The House of Lords Home Affairs, Health and Education EU Sub-Committee has today criticised the “shopping list” style of earlier EU Justice and Home Affairs programmes, in particular the most recent one, the Stockholm Programme (2010-14), as being too diffuse.
It called for a more strategic future programme with effective evaluation at its heart. The Committee also highlighted the need for urgent completion of pending legislation from the old programme including the Passenger Name Record Directive and the Data Protection Directive.
The Committee also concludes that EU agencies such as Europol, Eurojust, the European Asylum Support Office, the EU Agency for Network and Information Security and the EMCDDA must be properly resourced, well managed and subject to light-touch Parliamentary scrutiny.
Chairman of the Sub-Committee, Lord Hannay of Chiswick, said:
“The Committee is persuaded that the next programme must be based on clear strategic guidelines on the way forward in the area of freedom, security and justice. Justice and home affairs affect the day-to-day lives of all European citizens. The watchword should be “steady as she goes”.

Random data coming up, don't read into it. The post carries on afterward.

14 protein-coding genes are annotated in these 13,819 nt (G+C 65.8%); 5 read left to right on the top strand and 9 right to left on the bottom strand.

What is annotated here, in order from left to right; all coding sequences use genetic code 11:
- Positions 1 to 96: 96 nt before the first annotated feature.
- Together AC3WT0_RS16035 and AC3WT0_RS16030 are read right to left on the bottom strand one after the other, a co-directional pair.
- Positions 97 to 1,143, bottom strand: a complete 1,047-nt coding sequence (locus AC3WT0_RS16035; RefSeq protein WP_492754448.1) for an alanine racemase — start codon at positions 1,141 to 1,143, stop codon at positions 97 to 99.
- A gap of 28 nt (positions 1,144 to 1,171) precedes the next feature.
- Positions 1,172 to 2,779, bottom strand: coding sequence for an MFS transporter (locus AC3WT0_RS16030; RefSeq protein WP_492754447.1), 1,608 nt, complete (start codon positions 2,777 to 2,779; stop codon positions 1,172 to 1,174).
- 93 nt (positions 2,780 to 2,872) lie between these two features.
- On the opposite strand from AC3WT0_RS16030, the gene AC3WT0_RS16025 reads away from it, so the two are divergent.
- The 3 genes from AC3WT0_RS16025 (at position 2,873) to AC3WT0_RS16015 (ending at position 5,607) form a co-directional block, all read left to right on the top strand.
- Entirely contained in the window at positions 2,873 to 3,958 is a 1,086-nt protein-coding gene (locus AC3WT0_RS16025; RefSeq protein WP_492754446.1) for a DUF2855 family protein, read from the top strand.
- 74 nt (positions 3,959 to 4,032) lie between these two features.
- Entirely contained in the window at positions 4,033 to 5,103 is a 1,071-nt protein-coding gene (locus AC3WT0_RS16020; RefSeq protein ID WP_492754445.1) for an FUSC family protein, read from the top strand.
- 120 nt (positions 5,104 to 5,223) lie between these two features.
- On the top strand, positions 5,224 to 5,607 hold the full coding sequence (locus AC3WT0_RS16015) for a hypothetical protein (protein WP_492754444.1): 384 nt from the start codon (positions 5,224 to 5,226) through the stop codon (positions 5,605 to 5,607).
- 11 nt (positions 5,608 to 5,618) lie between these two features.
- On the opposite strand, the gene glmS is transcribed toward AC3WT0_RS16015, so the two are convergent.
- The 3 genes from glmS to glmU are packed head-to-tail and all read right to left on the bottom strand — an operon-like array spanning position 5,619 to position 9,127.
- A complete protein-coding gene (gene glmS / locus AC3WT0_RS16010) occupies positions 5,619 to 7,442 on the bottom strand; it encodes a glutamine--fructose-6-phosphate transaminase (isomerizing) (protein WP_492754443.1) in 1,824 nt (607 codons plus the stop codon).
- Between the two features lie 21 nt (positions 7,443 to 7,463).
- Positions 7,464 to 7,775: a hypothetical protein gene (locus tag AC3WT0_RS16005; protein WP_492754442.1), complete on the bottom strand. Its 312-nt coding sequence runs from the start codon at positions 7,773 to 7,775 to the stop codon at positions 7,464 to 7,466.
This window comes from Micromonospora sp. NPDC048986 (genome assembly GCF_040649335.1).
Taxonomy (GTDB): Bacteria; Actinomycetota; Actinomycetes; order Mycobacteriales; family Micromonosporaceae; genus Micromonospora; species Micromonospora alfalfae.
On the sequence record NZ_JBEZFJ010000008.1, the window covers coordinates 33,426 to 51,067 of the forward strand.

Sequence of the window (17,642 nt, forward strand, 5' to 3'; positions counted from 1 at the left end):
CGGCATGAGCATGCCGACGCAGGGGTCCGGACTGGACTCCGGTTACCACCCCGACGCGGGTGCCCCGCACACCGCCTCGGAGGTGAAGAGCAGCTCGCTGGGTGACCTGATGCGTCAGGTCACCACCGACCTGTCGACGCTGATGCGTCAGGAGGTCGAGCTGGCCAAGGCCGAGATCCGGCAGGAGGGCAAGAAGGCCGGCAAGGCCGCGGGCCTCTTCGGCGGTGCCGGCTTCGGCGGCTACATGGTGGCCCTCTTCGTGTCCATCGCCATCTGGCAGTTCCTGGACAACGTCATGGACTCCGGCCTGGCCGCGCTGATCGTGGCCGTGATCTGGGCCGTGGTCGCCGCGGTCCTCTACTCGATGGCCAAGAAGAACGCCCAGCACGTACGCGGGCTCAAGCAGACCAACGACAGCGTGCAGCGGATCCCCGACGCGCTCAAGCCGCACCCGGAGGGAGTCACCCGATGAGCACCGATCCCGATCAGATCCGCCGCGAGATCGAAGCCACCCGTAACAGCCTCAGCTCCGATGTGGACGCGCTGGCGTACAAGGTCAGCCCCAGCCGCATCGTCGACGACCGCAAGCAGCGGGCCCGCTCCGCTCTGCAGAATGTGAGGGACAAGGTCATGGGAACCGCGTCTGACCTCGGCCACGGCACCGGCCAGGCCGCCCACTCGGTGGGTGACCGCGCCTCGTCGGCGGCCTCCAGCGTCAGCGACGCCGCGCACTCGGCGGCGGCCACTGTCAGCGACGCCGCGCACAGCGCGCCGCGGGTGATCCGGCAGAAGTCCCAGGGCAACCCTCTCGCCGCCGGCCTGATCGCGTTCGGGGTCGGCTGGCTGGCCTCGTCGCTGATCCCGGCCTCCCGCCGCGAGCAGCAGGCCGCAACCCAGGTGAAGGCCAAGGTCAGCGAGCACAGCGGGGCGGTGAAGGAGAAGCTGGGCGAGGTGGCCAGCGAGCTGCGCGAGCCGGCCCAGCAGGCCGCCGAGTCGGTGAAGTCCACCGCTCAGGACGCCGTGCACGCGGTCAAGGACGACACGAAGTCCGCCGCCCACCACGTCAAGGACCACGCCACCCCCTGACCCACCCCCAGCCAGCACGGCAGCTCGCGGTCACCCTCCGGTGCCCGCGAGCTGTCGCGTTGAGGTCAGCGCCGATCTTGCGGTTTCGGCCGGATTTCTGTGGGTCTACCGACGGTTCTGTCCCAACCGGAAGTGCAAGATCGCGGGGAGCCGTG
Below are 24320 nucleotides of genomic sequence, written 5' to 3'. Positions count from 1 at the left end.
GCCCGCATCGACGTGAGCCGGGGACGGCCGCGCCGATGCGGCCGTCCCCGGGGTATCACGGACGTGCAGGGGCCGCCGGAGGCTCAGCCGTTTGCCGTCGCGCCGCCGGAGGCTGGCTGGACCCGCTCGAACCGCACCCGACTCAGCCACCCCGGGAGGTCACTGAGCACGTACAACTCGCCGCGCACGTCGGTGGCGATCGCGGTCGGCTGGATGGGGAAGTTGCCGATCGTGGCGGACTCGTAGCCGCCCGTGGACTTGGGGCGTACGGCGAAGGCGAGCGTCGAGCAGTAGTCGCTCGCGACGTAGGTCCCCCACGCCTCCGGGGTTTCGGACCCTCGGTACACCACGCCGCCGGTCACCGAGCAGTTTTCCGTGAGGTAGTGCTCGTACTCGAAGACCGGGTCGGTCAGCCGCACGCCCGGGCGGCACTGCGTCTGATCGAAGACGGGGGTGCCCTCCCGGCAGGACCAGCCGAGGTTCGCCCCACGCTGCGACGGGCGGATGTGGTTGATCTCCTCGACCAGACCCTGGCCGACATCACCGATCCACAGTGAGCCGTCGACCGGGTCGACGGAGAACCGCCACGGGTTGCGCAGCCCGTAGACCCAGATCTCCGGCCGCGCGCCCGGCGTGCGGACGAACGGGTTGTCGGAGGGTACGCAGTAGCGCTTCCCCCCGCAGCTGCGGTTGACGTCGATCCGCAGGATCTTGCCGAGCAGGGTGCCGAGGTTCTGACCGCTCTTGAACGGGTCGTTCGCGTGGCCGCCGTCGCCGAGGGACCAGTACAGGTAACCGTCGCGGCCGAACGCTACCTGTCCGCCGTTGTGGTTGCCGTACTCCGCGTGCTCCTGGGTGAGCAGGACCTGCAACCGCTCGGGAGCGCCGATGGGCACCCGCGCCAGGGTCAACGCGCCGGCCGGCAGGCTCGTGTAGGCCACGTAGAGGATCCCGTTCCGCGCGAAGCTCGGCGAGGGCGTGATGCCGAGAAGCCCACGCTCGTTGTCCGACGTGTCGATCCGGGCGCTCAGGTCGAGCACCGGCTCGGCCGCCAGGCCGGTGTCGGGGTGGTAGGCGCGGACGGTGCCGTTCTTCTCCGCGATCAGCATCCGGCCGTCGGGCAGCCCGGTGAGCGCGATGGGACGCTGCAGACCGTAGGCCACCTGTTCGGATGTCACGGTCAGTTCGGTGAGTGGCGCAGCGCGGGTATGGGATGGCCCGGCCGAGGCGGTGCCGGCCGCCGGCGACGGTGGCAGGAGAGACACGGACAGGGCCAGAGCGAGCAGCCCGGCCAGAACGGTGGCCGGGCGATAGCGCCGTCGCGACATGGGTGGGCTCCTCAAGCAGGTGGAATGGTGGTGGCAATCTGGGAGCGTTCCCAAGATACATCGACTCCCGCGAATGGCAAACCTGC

Our increasingly interconnected societies and the rise in serious and organised crime across national borders mean that effective partnership in tackling these issues is even more essential.
Evaluation must be central to this next programme. Having come through a period of considerable legislative activity in JHA it is now time to effectively consolidate and to implement existing legislation effectively. Any further legislation must be underpinned by appropriate data and a convincing rationale for EU-level action.
There are still important items of legislation on the table which remain under consideration. The PNR Directive, Data Protection package, and reforms of Europol and Eurojust must be given high priority.
By conducting this inquiry before the strategic guidelines for 2015-19 have been agreed we have attempted to influence their direction ‘upstream’. We hope that the conclusions and recommendations made in this report will be a useful contribution to the development of the next Programme, for the UK Government, for the Commission and for the other EU Member States."